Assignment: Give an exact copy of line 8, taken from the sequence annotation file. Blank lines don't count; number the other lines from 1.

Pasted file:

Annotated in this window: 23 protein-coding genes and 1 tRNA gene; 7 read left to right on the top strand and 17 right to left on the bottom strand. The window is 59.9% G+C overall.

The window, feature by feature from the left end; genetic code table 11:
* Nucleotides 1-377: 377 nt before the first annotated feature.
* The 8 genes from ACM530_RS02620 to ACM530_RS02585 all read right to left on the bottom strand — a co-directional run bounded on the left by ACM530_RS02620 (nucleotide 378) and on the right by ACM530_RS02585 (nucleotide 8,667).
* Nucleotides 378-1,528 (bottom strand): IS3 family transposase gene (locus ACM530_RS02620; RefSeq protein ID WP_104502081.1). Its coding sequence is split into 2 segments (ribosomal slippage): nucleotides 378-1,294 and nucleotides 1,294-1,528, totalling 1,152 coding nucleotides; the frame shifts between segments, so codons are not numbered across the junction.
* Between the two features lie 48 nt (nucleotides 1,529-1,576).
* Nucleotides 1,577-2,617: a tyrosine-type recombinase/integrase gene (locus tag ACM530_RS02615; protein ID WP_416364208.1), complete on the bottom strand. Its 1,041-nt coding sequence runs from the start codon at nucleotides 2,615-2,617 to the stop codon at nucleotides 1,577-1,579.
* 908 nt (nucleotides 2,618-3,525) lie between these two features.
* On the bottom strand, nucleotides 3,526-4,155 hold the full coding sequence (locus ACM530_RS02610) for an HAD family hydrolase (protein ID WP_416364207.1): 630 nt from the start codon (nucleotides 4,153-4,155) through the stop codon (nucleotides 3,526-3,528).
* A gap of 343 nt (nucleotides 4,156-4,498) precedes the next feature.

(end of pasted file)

* 908 nt (nucleotides 2,618-3,525) lie between these two features.